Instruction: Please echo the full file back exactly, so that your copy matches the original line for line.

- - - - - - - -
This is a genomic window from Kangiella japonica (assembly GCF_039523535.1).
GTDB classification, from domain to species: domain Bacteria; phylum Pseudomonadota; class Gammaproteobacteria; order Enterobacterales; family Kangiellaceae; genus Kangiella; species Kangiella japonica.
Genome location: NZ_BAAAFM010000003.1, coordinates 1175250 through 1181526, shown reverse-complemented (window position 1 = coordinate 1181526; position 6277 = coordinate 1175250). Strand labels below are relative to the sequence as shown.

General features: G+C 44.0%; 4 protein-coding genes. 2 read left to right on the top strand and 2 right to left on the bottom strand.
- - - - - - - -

This is a genomic window from Kangiella japonica (assembly GCF_039523535.1).
GTDB classification, from domain to species: domain Bacteria; phylum Pseudomonadota; class Gammaproteobacteria; order Enterobacterales; family Kangiellaceae; genus Kangiella; species Kangiella japonica.
Genome location: NZ_BAAAFM010000003.1, coordinates 1175250 through 1181526, shown reverse-complemented (window position 1 = coordinate 1181526; position 6277 = coordinate 1175250). Strand labels below are relative to the sequence as shown.

General features: G+C 44.0%; 4 protein-coding genes. 2 read left to right on the top strand and 2 right to left on the bottom strand.